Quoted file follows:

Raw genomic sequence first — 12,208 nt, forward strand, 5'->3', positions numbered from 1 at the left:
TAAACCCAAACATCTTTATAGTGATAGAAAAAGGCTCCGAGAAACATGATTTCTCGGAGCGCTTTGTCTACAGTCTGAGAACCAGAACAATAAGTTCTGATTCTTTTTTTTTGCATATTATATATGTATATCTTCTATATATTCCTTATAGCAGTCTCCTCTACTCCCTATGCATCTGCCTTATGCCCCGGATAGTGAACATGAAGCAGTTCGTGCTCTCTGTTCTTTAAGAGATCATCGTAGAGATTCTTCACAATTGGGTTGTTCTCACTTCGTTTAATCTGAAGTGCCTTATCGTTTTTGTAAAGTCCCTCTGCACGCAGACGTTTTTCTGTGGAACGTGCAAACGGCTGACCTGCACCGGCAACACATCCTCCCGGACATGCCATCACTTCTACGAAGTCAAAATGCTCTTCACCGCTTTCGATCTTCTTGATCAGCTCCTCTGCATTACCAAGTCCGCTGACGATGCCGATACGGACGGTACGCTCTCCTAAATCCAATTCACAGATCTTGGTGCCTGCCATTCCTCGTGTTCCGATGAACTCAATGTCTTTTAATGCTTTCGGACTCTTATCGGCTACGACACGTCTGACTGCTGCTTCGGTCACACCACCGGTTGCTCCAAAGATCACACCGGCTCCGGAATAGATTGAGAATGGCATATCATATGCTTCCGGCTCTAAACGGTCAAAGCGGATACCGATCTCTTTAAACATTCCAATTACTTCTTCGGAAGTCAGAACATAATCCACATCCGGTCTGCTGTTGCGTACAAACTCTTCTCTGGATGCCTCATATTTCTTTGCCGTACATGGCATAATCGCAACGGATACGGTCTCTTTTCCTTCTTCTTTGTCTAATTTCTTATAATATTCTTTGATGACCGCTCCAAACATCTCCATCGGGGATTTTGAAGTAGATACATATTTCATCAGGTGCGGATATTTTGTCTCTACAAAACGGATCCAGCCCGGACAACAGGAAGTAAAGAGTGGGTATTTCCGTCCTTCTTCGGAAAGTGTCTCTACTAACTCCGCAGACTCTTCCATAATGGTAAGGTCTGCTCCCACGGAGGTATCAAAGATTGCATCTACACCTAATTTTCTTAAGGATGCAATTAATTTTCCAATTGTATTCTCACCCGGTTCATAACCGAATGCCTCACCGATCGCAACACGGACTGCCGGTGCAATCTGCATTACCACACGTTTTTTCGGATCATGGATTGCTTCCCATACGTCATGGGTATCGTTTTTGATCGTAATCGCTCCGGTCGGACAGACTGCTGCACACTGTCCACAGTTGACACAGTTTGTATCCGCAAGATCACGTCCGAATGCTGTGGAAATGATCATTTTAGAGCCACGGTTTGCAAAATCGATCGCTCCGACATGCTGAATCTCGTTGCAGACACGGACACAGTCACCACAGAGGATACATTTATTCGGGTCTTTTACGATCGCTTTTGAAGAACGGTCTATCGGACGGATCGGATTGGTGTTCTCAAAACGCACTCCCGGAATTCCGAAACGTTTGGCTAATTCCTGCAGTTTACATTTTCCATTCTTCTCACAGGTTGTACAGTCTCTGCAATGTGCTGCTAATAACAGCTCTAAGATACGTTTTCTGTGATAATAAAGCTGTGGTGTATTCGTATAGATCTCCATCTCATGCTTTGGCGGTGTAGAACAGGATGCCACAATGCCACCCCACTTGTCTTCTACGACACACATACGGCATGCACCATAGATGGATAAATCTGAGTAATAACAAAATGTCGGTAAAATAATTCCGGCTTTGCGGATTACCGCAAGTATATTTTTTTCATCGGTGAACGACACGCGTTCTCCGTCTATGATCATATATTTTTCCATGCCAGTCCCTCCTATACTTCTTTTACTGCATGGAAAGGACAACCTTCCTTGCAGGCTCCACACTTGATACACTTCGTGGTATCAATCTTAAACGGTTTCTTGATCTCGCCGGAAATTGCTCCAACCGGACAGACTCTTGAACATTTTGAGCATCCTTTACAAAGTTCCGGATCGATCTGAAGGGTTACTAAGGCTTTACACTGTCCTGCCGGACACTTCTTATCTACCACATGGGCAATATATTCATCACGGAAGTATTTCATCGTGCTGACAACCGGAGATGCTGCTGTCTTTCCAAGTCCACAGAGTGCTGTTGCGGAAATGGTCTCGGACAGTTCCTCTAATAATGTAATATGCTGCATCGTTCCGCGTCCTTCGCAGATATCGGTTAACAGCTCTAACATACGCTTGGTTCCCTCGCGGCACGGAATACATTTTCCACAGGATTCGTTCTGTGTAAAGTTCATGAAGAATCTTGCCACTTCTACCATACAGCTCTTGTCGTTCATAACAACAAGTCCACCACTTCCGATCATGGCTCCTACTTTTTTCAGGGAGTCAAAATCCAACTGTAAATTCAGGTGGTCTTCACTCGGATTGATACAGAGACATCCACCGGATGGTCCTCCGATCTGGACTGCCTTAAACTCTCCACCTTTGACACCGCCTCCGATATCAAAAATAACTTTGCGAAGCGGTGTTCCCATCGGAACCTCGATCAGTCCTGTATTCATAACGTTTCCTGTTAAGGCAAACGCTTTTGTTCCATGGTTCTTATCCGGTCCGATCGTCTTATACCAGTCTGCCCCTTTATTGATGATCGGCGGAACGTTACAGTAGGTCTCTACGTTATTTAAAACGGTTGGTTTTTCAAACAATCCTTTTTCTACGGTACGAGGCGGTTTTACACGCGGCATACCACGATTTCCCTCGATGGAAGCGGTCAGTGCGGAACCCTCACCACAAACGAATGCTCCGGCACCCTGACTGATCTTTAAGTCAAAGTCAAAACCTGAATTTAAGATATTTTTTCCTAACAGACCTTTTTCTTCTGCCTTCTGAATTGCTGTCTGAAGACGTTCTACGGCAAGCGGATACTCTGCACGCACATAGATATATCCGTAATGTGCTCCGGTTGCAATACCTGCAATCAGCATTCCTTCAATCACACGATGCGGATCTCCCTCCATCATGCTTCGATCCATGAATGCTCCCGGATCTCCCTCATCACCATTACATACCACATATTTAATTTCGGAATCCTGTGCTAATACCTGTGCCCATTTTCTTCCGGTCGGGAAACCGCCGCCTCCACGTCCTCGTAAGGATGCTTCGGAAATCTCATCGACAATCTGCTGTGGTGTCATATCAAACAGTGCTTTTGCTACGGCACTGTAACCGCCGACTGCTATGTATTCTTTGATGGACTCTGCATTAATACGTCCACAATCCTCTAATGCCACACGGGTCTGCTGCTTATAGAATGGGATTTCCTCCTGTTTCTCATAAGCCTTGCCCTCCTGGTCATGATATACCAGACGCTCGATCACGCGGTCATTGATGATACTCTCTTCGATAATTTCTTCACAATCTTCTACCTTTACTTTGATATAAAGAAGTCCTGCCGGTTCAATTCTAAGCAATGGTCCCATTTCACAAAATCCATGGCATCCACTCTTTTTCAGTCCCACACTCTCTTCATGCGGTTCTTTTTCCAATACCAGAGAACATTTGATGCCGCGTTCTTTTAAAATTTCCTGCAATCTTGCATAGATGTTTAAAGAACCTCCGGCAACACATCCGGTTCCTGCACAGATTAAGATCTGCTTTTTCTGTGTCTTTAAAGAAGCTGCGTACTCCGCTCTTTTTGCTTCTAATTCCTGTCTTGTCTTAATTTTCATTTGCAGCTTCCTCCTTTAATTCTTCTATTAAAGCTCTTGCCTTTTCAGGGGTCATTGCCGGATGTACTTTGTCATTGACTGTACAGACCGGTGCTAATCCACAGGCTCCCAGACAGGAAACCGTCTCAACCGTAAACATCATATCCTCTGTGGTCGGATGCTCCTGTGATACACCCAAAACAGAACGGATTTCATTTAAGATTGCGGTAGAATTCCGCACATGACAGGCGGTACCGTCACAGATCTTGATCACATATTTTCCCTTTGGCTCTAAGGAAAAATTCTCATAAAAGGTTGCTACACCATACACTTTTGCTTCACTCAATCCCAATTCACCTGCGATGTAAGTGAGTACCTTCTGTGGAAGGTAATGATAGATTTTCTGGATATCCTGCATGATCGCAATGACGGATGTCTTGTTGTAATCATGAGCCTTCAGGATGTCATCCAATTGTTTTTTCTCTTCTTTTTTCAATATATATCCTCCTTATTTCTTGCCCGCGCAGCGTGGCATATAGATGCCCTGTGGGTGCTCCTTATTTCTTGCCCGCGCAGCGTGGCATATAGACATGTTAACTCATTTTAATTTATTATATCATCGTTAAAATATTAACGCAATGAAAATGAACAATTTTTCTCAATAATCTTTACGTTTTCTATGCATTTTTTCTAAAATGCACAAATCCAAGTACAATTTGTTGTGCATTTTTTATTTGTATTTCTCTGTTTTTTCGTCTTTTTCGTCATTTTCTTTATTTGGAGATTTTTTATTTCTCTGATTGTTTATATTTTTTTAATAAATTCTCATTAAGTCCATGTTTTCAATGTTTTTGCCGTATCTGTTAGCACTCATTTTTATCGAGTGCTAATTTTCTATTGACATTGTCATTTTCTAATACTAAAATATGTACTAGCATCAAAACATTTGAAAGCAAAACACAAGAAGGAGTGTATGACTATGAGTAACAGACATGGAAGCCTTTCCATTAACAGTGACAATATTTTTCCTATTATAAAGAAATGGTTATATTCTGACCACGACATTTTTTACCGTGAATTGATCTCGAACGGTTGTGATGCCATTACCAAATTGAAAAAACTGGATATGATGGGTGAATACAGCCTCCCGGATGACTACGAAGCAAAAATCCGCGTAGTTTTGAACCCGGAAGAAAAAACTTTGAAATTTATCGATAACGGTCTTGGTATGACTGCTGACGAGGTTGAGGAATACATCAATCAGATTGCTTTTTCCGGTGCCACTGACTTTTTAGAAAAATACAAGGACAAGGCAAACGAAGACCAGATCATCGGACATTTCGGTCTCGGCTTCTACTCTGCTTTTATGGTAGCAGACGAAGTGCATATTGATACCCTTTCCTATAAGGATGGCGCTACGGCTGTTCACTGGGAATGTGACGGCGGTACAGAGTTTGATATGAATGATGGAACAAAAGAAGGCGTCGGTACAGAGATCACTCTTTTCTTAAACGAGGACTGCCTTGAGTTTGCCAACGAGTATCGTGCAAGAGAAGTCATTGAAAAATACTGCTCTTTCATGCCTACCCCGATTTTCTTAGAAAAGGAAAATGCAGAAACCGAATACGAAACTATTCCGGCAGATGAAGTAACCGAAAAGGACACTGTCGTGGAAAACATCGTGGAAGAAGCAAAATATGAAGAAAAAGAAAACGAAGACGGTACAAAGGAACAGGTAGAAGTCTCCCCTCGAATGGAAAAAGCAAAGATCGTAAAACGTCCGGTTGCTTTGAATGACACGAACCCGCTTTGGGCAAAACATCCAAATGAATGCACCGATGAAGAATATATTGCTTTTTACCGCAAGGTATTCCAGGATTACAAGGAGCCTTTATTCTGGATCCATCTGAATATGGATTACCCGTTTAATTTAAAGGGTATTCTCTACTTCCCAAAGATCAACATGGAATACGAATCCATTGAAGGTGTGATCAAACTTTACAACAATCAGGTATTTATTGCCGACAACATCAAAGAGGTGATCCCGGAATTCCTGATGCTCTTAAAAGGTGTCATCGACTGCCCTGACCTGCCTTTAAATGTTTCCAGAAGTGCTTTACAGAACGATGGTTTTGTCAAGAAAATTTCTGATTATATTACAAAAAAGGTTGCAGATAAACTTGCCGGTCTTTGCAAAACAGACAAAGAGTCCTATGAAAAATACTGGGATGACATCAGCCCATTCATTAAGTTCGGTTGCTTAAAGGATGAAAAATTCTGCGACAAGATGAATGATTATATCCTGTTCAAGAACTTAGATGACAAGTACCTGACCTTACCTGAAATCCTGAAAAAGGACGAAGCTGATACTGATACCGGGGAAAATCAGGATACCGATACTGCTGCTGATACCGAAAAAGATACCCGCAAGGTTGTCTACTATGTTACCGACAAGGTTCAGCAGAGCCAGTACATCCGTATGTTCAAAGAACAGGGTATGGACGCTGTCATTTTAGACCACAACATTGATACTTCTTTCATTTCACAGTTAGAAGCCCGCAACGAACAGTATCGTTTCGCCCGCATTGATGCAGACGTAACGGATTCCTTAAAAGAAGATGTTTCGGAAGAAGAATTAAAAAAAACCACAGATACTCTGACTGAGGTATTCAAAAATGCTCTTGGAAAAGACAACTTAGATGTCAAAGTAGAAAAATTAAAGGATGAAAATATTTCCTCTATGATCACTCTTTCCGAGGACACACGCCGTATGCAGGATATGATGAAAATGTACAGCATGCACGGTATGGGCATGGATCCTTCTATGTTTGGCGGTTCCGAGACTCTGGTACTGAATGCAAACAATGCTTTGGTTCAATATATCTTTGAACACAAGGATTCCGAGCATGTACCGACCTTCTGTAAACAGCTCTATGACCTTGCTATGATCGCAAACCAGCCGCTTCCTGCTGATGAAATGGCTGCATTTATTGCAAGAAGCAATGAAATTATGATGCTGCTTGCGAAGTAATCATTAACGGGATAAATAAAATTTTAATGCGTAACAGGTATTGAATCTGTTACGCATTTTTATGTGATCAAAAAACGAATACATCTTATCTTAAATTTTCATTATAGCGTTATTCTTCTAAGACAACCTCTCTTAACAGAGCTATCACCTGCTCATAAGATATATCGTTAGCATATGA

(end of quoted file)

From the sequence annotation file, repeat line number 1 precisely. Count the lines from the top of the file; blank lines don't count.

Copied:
Raw genomic sequence first — 12,208 nt, forward strand, 5'->3', positions numbered from 1 at the left: